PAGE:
Pigs in Cyberspace: A Natural Experiment Testing Differences between Online and Offline Club-Pig Auctions
AbstractWe find sale prices and net revenues received by sellers in the Midwestern club pig market are higher at traditional face-to-face auctions than at comparable Internet auctions. The comparison overcomes adverse selection issues that commonly plague such analyses by using data from sellers that allocated pigs to both markets based solely on exogenous differences in dates between online and offline auctions. Furthermore, both auctions feature ascending price formats with ‘soft-endings’ and remaining quality variation is controlled by using detailed information on animal, seller and event characteristics. The results suggest that the higher prices and net revenues from traditional auctions are attributable to remaining differences in auction format and buyer pools. Furthermore, sellers may be willing to forgo higher revenues to capture the convenience and flexibility provided by Internet auctions, to reach buyers in other regions that face different seasonality in demand and to stimulate demand for privately negotiated sales.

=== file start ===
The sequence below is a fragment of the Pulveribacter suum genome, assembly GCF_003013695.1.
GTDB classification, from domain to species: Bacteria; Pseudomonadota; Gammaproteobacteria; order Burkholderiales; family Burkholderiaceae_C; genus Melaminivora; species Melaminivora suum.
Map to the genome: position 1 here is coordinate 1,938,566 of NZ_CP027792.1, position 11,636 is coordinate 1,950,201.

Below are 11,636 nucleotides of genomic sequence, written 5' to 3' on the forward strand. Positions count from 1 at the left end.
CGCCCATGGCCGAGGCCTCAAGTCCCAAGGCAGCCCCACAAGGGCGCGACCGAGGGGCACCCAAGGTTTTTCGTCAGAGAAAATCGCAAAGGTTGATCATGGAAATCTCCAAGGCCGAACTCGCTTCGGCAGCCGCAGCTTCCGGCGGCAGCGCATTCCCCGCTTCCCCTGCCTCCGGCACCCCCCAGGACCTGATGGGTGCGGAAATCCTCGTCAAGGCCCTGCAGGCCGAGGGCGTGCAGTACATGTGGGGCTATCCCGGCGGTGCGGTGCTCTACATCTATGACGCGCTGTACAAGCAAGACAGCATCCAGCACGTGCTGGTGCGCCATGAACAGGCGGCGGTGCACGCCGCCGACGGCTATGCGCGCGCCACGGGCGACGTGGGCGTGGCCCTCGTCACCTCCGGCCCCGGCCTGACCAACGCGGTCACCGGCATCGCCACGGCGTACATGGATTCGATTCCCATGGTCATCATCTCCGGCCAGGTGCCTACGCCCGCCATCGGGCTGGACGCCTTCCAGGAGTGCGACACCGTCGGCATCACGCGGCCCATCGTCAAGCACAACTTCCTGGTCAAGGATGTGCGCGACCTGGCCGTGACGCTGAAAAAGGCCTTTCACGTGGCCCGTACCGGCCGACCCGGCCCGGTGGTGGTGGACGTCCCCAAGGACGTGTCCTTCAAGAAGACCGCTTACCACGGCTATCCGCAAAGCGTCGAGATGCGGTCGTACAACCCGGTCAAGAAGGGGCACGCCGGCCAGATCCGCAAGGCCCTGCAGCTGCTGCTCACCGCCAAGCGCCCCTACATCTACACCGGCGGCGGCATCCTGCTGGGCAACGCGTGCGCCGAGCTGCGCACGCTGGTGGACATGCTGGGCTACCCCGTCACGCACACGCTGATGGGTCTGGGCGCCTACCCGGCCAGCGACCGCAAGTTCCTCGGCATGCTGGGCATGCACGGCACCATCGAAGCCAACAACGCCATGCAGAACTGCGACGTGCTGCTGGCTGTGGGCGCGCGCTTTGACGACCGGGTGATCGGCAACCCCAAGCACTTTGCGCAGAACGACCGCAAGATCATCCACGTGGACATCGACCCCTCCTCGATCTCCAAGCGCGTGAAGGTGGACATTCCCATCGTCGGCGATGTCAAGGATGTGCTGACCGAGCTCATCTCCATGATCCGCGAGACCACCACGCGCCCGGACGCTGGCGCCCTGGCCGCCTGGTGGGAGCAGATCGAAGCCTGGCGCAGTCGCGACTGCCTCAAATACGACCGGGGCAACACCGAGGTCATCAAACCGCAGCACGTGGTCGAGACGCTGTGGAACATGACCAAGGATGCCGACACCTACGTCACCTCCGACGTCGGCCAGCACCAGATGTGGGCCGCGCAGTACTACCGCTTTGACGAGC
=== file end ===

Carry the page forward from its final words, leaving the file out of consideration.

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Bibliographic InfoPaper provided by Agricultural and Applied Economics Association in its series 2011 Annual Meeting, July 24-26, 2011, Pittsburgh, Pennsylvania with number 102940.
Date of creation: Apr 2011
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auctions; electronic commerce; two-sided markets; livestock marketing; hedonic models; Agribusiness; Industrial Organization; Livestock Production/Industries; Marketing; D44; Q13;
Find related papers by JEL classification:
- D44 - Microeconomics - - Market Structure and Pricing - - - Auctions
- Q13 - Agricultural and Natural Resource Economics; Environmental and Ecological Economics - - Agriculture - - - Agricultural Markets and Marketing; Cooperatives; Agribusiness
This paper has been announced in the following NEP Reports:
- NEP-AGR-2011-05-07 (Agricultural Economics)
- NEP-ALL-2011-05-07 (All new papers)
- NEP-MKT-2011-05-07 (Marketing)
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